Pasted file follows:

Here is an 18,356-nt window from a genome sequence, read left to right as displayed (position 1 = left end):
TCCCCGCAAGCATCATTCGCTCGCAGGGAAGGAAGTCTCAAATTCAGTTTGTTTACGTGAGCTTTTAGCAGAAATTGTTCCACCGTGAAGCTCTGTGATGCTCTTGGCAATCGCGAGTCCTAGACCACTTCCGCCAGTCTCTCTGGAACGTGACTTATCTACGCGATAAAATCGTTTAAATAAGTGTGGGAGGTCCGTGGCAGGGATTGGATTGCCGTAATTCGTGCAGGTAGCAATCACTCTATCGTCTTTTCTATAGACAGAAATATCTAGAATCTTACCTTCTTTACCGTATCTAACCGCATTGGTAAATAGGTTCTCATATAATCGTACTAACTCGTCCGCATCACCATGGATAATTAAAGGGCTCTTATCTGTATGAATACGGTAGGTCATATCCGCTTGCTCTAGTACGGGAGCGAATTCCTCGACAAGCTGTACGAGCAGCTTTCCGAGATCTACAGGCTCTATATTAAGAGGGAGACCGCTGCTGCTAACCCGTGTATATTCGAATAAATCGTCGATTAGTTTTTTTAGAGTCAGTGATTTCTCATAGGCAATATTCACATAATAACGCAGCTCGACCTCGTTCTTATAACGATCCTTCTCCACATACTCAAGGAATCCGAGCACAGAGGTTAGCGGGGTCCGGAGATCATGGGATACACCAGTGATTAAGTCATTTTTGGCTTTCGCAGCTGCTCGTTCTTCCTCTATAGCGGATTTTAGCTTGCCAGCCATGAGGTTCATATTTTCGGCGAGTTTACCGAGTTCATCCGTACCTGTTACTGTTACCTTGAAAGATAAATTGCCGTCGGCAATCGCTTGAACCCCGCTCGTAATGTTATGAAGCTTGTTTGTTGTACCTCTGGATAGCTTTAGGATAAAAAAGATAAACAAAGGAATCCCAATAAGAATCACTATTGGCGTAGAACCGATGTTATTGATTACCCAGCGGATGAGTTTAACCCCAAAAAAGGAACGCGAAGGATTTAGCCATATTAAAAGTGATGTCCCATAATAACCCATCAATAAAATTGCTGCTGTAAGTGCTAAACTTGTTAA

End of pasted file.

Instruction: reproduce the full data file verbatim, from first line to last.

Here is an 18,356-nt window from a genome sequence, read left to right as displayed (position 1 = left end):
TCCCCGCAAGCATCATTCGCTCGCAGGGAAGGAAGTCTCAAATTCAGTTTGTTTACGTGAGCTTTTAGCAGAAATTGTTCCACCGTGAAGCTCTGTGATGCTCTTGGCAATCGCGAGTCCTAGACCACTTCCGCCAGTCTCTCTGGAACGTGACTTATCTACGCGATAAAATCGTTTAAATAAGTGTGGGAGGTCCGTGGCAGGGATTGGATTGCCGTAATTCGTGCAGGTAGCAATCACTCTATCGTCTTTTCTATAGACAGAAATATCTAGAATCTTACCTTCTTTACCGTATCTAACCGCATTGGTAAATAGGTTCTCATATAATCGTACTAACTCGTCCGCATCACCATGGATAATTAAAGGGCTCTTATCTGTATGAATACGGTAGGTCATATCCGCTTGCTCTAGTACGGGAGCGAATTCCTCGACAAGCTGTACGAGCAGCTTTCCGAGATCTACAGGCTCTATATTAAGAGGGAGACCGCTGCTGCTAACCCGTGTATATTCGAATAAATCGTCGATTAGTTTTTTTAGAGTCAGTGATTTCTCATAGGCAATATTCACATAATAACGCAGCTCGACCTCGTTCTTATAACGATCCTTCTCCACATACTCAAGGAATCCGAGCACAGAGGTTAGCGGGGTCCGGAGATCATGGGATACACCAGTGATTAAGTCATTTTTGGCTTTCGCAGCTGCTCGTTCTTCCTCTATAGCGGATTTTAGCTTGCCAGCCATGAGGTTCATATTTTCGGCGAGTTTACCGAGTTCATCCGTACCTGTTACTGTTACCTTGAAAGATAAATTGCCGTCGGCAATCGCTTGAACCCCGCTCGTAATGTTATGAAGCTTGTTTGTTGTACCTCTGGATAGCTTTAGGATAAAAAAGATAAACAAAGGAATCCCAATAAGAATCACTATTGGCGTAGAACCGATGTTATTGATTACCCAGCGGATGAGTTTAACCCCAAAAAAGGAACGCGAAGGATTTAGCCATATTAAAAGTGATGTCCCATAATAACCCATCAATAAAATTGCTGCTGTAAGTGCTAAACTTGTTAA